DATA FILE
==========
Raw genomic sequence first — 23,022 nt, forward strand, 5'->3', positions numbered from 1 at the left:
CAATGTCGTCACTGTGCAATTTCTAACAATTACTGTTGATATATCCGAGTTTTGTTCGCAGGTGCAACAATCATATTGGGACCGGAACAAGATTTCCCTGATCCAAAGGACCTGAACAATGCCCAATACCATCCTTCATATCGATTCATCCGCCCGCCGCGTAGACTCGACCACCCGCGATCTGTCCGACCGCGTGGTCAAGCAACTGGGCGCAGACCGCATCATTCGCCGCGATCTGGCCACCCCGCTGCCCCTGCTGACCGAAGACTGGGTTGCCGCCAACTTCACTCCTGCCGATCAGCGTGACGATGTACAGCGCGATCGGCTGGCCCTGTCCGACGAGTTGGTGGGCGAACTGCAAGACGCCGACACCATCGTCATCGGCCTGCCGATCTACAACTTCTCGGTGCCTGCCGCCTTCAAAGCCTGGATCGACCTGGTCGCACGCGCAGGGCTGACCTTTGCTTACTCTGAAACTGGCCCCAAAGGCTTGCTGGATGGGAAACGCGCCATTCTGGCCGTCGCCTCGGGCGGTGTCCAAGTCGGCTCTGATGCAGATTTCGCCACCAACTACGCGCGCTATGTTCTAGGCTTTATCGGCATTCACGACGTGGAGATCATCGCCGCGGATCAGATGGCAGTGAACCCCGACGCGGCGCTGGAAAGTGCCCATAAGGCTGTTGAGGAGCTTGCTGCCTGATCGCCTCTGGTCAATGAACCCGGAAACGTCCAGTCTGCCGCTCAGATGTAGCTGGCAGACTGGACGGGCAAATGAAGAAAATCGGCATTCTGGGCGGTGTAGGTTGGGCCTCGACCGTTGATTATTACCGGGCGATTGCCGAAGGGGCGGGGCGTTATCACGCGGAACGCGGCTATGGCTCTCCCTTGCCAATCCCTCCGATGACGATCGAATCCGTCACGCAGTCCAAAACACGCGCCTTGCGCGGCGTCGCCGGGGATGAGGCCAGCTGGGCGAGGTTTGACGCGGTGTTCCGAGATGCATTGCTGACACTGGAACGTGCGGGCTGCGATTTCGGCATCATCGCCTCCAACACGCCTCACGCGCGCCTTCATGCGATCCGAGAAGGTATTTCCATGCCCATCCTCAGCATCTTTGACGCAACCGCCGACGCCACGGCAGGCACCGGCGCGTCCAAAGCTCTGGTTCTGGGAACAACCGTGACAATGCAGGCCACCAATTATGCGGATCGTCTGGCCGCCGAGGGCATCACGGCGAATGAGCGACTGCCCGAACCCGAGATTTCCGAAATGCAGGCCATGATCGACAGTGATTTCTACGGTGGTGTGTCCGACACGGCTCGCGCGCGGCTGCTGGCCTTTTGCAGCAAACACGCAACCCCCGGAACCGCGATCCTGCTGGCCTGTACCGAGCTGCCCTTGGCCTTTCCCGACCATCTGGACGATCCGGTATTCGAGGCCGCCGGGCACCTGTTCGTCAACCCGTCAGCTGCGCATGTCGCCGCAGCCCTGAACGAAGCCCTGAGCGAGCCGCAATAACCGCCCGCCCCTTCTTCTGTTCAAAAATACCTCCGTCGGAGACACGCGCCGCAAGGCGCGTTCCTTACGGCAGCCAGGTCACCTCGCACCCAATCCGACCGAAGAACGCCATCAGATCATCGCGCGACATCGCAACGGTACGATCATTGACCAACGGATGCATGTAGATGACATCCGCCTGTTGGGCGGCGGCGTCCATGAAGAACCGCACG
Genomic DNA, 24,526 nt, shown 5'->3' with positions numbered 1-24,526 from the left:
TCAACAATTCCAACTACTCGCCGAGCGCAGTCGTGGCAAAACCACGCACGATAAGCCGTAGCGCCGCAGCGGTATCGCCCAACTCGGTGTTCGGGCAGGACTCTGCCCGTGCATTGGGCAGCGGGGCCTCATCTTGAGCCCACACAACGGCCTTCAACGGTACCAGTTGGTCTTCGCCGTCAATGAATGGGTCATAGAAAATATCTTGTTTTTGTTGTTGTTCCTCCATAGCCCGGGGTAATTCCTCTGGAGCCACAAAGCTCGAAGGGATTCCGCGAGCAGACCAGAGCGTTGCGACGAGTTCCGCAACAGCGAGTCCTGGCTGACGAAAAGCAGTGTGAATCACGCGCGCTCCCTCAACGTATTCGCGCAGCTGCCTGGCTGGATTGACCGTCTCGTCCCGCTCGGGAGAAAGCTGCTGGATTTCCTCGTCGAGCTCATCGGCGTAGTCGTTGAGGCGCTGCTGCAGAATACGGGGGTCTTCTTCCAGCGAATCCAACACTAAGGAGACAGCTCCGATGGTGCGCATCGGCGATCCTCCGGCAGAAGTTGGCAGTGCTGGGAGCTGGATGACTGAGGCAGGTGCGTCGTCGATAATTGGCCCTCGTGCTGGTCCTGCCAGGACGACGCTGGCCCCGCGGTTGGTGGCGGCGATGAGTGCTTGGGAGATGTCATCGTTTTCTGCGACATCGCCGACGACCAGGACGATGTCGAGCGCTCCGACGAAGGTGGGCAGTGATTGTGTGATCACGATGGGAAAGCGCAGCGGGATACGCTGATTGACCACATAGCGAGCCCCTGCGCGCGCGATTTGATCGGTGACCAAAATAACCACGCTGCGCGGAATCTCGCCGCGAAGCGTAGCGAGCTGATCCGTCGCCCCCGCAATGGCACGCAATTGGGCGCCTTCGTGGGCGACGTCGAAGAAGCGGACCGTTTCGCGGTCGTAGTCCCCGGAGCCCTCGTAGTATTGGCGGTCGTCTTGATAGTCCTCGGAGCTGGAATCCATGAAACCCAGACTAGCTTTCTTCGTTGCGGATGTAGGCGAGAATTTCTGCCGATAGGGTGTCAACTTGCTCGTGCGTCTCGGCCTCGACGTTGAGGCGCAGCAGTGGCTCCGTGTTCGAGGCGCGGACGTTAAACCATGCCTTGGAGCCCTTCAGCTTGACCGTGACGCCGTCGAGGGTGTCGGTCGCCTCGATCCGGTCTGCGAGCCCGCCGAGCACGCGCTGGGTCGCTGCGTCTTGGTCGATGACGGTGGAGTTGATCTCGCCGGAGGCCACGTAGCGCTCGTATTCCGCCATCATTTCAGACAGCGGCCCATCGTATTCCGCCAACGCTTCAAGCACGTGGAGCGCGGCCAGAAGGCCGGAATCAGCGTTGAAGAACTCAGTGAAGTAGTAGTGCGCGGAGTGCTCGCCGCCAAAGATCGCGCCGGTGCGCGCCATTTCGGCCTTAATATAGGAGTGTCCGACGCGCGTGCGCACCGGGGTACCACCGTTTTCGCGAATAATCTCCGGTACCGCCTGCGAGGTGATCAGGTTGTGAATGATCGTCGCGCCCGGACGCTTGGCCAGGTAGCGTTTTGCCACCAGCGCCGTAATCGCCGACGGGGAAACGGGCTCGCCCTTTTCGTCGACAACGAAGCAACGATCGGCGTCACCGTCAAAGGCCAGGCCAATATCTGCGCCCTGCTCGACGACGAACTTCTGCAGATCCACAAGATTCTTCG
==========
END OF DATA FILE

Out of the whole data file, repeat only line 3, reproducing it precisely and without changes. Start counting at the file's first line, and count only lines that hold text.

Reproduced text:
Genomic DNA, 24,526 nt, shown 5'->3' with positions numbered 1-24,526 from the left: